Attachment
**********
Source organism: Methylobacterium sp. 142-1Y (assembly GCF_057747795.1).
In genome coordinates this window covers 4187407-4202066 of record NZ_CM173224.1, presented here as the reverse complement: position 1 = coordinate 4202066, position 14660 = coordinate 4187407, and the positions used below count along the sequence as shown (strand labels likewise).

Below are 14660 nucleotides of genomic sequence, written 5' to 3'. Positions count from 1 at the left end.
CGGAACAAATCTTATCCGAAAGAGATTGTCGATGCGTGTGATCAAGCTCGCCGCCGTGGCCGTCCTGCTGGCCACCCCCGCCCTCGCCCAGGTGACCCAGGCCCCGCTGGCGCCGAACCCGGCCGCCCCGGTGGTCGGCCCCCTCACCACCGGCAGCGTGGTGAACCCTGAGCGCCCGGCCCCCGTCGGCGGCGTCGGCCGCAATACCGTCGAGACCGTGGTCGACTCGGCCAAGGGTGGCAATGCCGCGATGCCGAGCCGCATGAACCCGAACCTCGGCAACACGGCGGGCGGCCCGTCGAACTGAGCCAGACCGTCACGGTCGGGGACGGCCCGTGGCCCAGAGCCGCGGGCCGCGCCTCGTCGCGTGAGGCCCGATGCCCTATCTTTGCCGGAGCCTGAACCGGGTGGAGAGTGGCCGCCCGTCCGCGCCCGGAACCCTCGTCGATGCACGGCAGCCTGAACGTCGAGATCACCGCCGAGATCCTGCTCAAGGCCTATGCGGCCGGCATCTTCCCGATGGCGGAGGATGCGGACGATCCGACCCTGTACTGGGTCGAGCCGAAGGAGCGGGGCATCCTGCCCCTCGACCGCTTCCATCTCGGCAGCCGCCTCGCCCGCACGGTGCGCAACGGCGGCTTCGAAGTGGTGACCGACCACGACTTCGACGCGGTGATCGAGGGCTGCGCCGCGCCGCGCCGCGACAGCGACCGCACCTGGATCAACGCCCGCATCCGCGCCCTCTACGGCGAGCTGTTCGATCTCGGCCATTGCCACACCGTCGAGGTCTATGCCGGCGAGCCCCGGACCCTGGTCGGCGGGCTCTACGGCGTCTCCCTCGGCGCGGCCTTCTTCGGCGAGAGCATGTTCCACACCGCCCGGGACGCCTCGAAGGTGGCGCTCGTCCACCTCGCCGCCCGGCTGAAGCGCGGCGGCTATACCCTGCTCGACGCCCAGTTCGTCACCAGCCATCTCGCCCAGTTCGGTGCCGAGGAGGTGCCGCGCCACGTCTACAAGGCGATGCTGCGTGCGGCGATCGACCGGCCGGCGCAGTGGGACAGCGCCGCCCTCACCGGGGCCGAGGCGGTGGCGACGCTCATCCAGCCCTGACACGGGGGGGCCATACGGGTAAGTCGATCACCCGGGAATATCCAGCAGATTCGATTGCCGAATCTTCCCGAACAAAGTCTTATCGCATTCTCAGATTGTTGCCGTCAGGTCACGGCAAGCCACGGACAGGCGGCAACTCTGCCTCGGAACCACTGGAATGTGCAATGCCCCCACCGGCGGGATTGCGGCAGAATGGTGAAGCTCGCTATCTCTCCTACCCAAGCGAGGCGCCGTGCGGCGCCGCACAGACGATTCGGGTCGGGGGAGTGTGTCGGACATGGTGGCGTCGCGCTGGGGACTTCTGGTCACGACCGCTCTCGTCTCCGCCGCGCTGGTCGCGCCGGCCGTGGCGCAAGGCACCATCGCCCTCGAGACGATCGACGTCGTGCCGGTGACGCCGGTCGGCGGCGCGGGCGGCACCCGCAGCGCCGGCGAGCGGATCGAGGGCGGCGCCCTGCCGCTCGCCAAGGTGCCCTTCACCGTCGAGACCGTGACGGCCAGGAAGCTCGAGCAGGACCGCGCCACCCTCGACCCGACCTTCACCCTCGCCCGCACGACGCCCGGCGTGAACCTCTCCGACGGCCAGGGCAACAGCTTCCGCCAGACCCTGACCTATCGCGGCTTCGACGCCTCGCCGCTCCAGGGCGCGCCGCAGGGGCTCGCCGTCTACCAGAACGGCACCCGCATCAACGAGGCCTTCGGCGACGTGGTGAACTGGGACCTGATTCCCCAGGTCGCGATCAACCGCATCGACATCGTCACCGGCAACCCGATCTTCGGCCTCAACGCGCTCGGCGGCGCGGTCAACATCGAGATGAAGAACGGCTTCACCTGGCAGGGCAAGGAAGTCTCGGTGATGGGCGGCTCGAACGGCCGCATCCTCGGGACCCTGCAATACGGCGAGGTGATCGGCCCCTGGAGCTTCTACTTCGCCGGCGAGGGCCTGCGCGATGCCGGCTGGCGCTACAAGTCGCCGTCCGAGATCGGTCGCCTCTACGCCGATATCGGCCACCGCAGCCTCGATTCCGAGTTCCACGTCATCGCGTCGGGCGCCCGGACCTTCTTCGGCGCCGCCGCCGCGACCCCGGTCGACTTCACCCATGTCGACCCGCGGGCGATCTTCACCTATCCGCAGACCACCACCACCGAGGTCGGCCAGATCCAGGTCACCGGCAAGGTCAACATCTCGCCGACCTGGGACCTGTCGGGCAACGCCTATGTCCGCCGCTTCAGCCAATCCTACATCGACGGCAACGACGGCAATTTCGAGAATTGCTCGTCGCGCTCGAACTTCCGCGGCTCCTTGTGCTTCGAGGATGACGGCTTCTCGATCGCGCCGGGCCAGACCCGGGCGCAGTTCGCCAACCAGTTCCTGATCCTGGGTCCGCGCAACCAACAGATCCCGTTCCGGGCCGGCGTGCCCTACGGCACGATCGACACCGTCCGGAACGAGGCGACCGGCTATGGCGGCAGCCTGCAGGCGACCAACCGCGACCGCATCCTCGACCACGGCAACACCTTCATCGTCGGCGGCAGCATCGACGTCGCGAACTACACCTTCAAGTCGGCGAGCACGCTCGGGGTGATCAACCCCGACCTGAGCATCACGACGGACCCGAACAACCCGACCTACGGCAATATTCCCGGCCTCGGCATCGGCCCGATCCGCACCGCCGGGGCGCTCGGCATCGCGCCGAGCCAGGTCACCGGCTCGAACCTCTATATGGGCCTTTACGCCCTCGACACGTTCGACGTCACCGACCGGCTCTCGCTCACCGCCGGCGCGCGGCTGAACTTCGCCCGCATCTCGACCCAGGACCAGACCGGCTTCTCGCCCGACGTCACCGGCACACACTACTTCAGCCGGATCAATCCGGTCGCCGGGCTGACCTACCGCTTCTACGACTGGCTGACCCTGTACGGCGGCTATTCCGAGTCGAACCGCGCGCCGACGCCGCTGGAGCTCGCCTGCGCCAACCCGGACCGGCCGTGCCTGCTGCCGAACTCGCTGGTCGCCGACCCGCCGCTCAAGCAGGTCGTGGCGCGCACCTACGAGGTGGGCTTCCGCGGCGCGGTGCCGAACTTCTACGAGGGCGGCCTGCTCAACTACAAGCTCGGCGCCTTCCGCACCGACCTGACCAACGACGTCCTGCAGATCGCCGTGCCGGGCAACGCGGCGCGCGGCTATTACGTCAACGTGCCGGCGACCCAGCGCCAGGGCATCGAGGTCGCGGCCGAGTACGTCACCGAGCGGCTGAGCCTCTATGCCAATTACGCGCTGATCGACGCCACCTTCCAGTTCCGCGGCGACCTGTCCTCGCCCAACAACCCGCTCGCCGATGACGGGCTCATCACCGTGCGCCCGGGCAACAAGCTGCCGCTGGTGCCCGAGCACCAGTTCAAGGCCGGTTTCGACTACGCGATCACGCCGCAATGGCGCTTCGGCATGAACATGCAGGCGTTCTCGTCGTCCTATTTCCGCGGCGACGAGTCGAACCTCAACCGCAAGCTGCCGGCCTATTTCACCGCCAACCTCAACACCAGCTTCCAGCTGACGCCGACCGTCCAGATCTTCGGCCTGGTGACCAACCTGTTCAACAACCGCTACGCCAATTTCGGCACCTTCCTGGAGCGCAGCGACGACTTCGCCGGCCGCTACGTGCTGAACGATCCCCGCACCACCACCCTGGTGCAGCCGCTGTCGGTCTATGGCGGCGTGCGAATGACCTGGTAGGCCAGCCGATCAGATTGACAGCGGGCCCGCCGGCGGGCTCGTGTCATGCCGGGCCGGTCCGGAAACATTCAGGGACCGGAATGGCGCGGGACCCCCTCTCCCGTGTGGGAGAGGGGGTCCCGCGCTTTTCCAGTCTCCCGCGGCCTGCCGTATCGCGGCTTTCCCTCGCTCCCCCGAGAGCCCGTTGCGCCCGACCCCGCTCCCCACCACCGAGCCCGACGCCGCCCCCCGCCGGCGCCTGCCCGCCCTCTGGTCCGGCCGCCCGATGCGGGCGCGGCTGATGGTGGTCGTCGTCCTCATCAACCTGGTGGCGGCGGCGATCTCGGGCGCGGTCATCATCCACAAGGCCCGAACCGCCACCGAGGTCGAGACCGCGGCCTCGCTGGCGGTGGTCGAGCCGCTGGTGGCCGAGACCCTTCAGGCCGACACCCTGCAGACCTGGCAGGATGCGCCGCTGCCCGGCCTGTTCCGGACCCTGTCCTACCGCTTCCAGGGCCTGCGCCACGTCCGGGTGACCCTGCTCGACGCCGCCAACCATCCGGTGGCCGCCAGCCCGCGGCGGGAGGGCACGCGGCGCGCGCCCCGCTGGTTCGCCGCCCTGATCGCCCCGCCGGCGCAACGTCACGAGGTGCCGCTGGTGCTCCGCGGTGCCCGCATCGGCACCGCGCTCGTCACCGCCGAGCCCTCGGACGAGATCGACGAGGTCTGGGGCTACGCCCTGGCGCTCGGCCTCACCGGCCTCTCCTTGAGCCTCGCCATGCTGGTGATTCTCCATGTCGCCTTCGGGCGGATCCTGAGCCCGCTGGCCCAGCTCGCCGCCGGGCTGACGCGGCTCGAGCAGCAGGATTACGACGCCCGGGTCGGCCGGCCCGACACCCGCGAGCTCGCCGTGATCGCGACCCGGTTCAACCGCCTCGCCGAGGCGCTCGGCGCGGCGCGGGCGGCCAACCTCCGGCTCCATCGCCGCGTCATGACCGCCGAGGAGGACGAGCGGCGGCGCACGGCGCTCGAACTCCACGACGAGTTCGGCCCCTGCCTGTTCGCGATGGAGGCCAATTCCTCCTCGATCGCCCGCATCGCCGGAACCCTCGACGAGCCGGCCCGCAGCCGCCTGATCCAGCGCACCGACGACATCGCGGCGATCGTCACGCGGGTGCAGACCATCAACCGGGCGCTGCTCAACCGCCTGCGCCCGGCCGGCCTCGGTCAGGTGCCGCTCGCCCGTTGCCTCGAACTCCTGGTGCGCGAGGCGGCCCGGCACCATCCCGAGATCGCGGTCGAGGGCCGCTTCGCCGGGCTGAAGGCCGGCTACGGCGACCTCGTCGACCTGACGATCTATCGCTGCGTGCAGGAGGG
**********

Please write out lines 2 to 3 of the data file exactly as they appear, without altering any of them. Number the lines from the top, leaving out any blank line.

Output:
In genome coordinates this window covers 4187407-4202066 of record NZ_CM173224.1, presented here as the reverse complement: position 1 = coordinate 4202066, position 14660 = coordinate 4187407, and the positions used below count along the sequence as shown (strand labels likewise).

Below are 14660 nucleotides of genomic sequence, written 5' to 3'. Positions count from 1 at the left end.